Saturday, October 4, 2014

To Err Is Human…. And You Still Can’t Fix Stupid

Way back in 1999 the Institute of Medicine (IOM) issued its landmark report on medical errors, To Err Is Human: Building a Safer Health System. The report's finding that as many as 98,000 people die each year due to medical errors ignited professional and public dialogue. Some changes were made in response to this report. Most notably when you have surgery everyone, I mean EVERYONE, ask you who you are and what body part is having surgery. “X” marks the spot and for the most part they cut and dig in the right places these days.

Last week a man from Ebola-ravaged Liberia was taken to the emergency room at Texas Presbyterian Hospital in Dallas. This man had all of the symptoms associated with Ebola and had just arrived from West Africa. Whoever admitted this gentleman had this information but somehow failed to communicate it to the medical team. Even still, one would think that reasonably intelligent doctors and nurses would recognize that this black man might not be from around here and perhaps they should double check his recent travel history given the symptoms. He did not have an African sounding name, so perhaps that led the medical team to think he was a local. And he was probably too ill to speak for himself. But somewhere along this chain of events, at least one person knew exactly where he had been and several should have suspected. Nonetheless, he was given some totally useless antibiotics and sent away. Several days later he was brought back, even sicker, after having exposed dozens of people to the Ebola virus. We are still waiting to find out if any of those individuals are actually infected.

The healthcare industry is not unlike other industries. The stakes are higher and more precautions are taken. And we pay a premium for the level of quality and safety we do receive from our healthcare system. But, they still make mistakes, do the wrong thing or fail to do the right thing. Just like other industries. We talk a lot about quality and in many ways products are better than they used to be. Design, engineering and manufacturing processes are, for the most part, very good. When there are bugs or glitches they get fixed. But when quality depends on a significant level of human involvement at the point of delivery…watch out.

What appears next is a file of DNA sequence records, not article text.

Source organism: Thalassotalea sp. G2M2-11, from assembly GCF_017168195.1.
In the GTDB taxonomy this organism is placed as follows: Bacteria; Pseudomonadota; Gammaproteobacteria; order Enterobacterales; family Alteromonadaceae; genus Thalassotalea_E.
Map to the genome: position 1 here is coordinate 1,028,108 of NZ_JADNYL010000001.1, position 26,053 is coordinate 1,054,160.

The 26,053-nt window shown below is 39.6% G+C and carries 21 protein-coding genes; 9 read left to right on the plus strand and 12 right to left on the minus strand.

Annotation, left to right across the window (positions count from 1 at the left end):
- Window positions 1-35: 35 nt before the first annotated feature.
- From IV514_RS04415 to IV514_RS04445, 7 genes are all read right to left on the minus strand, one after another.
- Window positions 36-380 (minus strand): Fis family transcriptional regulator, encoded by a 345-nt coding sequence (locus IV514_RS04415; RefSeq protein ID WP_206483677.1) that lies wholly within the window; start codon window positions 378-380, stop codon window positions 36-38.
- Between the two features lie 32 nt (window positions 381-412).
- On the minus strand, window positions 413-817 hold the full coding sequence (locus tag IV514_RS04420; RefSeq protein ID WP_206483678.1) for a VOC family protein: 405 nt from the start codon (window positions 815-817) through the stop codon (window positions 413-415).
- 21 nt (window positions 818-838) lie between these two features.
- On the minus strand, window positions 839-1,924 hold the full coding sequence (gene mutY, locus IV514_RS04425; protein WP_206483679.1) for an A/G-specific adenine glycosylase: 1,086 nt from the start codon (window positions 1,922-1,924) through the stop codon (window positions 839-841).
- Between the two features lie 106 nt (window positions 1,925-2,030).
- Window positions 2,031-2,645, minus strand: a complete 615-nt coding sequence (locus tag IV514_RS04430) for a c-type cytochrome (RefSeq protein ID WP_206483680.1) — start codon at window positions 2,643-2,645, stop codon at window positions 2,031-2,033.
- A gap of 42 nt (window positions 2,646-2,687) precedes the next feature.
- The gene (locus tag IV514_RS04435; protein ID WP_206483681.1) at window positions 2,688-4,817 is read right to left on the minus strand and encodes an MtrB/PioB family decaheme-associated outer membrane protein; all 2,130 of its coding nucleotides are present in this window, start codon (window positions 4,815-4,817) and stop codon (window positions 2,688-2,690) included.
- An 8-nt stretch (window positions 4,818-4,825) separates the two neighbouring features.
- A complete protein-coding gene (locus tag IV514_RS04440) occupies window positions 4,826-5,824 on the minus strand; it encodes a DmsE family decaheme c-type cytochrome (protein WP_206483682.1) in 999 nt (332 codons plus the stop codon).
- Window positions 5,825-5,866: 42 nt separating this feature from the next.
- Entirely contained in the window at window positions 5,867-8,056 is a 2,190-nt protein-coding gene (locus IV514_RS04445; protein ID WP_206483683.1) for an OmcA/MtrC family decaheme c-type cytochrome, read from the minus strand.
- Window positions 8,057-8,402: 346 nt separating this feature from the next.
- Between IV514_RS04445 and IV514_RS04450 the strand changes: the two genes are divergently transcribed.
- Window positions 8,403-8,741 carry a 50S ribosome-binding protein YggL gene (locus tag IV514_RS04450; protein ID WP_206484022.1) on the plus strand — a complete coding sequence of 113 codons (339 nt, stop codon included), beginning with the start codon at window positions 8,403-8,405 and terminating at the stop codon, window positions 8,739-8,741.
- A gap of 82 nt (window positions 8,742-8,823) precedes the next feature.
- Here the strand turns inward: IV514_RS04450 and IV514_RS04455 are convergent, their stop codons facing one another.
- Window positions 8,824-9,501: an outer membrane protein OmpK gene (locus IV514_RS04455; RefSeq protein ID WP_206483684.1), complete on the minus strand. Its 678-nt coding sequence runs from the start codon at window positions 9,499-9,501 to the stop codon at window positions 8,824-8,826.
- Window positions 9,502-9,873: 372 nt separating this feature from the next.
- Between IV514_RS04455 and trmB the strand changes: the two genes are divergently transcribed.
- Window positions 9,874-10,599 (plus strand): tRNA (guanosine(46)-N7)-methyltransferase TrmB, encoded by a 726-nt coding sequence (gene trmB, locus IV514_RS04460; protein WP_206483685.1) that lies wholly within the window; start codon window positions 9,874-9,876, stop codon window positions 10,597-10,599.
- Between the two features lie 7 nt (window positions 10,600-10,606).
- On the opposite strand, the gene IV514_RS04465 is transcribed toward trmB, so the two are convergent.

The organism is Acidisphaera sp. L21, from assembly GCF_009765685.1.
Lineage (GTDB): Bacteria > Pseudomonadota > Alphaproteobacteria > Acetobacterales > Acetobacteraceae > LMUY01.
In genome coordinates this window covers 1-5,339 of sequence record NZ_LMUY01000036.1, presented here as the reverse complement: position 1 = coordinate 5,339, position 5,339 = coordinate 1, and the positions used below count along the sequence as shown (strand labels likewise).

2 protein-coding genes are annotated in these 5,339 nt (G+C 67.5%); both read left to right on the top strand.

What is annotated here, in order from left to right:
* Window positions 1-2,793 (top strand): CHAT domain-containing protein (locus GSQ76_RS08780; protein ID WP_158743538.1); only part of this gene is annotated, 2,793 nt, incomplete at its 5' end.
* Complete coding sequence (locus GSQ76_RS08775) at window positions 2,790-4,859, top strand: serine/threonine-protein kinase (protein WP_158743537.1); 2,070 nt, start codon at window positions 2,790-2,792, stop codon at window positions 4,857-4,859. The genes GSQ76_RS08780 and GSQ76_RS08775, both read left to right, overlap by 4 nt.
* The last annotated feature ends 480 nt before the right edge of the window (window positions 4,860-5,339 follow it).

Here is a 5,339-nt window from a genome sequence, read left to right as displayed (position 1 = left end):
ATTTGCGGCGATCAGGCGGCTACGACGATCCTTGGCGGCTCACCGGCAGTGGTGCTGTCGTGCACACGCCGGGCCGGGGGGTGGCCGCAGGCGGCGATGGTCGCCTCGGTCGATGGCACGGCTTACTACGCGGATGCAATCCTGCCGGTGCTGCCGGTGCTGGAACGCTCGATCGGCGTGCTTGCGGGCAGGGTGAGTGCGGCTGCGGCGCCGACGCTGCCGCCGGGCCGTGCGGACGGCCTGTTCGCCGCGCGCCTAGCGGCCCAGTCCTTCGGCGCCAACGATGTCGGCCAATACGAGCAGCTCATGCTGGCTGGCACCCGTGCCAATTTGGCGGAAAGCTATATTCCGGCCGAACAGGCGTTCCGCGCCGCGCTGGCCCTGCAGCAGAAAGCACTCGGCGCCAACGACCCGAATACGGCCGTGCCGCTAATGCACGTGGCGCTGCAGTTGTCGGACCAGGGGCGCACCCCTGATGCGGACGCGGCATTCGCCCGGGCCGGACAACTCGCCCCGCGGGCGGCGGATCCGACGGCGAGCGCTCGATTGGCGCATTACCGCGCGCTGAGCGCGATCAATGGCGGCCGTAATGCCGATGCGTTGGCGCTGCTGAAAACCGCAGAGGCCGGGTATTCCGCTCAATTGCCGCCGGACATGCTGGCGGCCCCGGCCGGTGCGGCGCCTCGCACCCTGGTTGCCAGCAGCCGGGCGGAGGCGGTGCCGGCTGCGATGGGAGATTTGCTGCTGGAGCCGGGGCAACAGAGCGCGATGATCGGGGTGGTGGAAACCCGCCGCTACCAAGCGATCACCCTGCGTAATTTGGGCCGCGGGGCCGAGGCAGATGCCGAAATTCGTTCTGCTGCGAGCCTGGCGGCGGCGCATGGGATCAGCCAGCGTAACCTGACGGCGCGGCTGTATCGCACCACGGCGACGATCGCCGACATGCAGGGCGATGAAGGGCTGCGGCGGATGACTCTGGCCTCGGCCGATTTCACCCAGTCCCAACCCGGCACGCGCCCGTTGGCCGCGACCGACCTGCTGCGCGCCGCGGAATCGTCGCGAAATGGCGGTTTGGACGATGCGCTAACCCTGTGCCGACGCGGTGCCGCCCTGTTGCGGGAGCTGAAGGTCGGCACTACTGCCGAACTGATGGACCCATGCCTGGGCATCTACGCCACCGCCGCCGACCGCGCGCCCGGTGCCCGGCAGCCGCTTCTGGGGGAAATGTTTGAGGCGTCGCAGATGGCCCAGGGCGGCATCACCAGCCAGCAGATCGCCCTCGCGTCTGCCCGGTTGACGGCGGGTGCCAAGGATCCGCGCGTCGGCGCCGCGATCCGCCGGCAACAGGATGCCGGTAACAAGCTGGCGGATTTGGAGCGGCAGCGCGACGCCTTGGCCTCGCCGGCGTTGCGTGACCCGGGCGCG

If you pay attention, you’ll find that you seldom get a “perfect order” if the content of direct human input is very high. Most of the time it’s good enough and we don’t complain. So companies still feel OK about their service. At least until their customers quit buying. Honestly, I am surprised when anyone actually “gets it right”. I don’t know if service is getting worse, but it’s definitely not getting better. And furthermore, no one really notices or cares very much. In fact, it has sort of become an excuse for all of us doing a half-assed job at whatever it is we do.

We talk a lot about better, faster, cheaper…but the real order of priority is cheaper, faster and better. And better really means “perceived better” than the competition. So we consumers make trade-offs between price (cheaper), convenience (faster) and quality (better); and businesses respond accordingly. A lot of the time, the order you pick up at the drive-thru window is wrong, so you learn to check it. You know that the “sack boy” is clueless and/or doesn’t care so you watch how he bags your groceries. You buy warranties and keep your expectations low. If your computer runs slow it’s probably your own fault and if you can’t sleep at night it’s because that “number mattress” didn’t come in half-sizes or you should have bought the better (more expensive) pillows. And once in awhile, a person infected with a deadly virus walks out of a hospital emergency room.

No comments: